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North Carolina Property Rights

Since the decision by the United States Supreme Court in Kelo v. City of New London many states across the country have taken measures to help protect the rights of private ownership.  The controversial Kelo decision held that a local government can take the private property of one person and give it to another private entity.  While the Court’s ruling was seen by many as a serious blow to citizen’s constitutionally protected rights of private property ownership, the decision prompted a number of states to initiate legislative reform to help curb eminent domain abuse.

The Castle Coalition has released a report, grading each of the states based on their efforts to protect private property owners and their rights based on changes in their respective state laws.  The Castle Coalition is the Institute for Justice’s nationwide grassroots property rights activism project that teaches home and small business owners how to protect themselves and stand up to abuse by governments and developers who seek to use eminent domain to take private property for their own gain.  Stated below is the letter grade, as given by the Castle Coalition, along with a description of the changes that have occurred since Kelo v. City of New London.

North Carolina Castle Coalition letter grade of

c-

Although the state of North Carolina has not seen much improvement since Kelo v. City of New London, a few recent changes have helped property owners. The General Assembly commissioned a special committee which was set aside to asses the use of eminent domain in the state of North Carolina. This committee did not attempt to pass new legislation, rather it tightened how and when eminent domain could be used.

House Bill 1965, which was proposed by the committee and passed by the General Assembly, states that all municipalities must go through the General Assembly if they want to condemn land for economic or commercial development. The bill did not, however, narrow the definition of blight, but does require blighted properties to be evaluated on a parcel by parcel basis.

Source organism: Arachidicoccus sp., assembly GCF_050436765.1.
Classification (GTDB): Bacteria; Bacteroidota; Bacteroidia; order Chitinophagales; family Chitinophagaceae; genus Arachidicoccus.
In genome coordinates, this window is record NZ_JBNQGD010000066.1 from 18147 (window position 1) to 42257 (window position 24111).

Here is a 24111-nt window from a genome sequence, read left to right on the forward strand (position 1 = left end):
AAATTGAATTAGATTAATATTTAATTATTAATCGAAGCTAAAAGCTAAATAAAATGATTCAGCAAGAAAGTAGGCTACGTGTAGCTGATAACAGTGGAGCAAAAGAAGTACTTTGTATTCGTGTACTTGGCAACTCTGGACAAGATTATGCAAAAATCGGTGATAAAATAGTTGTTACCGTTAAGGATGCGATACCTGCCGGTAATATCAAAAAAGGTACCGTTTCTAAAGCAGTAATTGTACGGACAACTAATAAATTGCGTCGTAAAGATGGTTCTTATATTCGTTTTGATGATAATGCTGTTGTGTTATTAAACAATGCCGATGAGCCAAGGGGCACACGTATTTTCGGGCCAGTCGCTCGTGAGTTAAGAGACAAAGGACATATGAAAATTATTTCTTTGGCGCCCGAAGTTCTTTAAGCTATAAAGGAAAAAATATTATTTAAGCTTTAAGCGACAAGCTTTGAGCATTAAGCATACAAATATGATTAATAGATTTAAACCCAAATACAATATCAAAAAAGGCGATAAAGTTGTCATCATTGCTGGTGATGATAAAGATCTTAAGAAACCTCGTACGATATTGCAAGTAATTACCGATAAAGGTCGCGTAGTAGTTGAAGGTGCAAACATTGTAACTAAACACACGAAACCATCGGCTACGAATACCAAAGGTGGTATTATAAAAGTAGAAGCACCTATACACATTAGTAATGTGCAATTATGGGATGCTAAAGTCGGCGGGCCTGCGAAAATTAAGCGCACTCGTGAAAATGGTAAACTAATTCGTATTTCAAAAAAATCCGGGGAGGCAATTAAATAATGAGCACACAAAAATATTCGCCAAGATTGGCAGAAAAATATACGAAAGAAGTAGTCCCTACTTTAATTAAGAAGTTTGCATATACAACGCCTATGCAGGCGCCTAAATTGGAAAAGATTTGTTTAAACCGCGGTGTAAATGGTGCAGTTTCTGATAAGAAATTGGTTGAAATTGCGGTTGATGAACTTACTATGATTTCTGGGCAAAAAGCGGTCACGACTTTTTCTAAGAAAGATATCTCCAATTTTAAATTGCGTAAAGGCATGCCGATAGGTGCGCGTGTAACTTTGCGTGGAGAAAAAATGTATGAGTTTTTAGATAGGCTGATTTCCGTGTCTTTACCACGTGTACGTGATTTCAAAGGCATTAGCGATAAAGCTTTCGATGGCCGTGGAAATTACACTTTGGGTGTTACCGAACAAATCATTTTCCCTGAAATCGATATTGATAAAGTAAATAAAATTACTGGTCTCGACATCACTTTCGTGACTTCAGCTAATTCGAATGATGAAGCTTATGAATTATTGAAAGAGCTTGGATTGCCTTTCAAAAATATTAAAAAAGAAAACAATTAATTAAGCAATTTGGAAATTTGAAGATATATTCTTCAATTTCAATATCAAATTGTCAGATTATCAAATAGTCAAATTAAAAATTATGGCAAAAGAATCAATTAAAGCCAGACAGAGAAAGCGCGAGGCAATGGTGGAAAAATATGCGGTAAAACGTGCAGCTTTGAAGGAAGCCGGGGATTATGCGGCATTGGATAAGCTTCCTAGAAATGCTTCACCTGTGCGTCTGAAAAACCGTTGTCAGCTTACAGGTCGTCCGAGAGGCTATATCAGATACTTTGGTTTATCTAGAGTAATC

Summary

North Carolina receives a mediocre grade because of the establishment of an assembly to watch and monitor eminent domain in the state. Unfortunately, the assembly ceased to show much improvement for property owners. Parcel by parcel evaluation of blighted property only represents a meager attempt to protect property owners. The state needs to see the assembly jump into action by providing continuous protection for property owners. Click below to read more details on House Bill 1965.

Recent Updates

Eminent domain reform might finally be on the ballot in North Carolina in 2012.  the North Carolina House tentatively voted on June 28th, 2010 in favor of a new constitutional amendment that would prohibit condemnation of private land to be used solely for economic development.  The proposed amendement would also give property owners who are undergoing condemnation the right to a jury trial to determine just compensation.  A final vote is expected shortly followed by a Senate vote.  If approved, the proposed amendments would be on the ballot in 2012, giving property owners the right to vote on the issue.

The language to be added includes: “Private property shall not be taken by eminent domain except for public use.  Public use does not include the taking of property in order to convey an interest in the property for economic development.  Just compensation shall be paid and, if demanded, shall be determined by a jury.”

 

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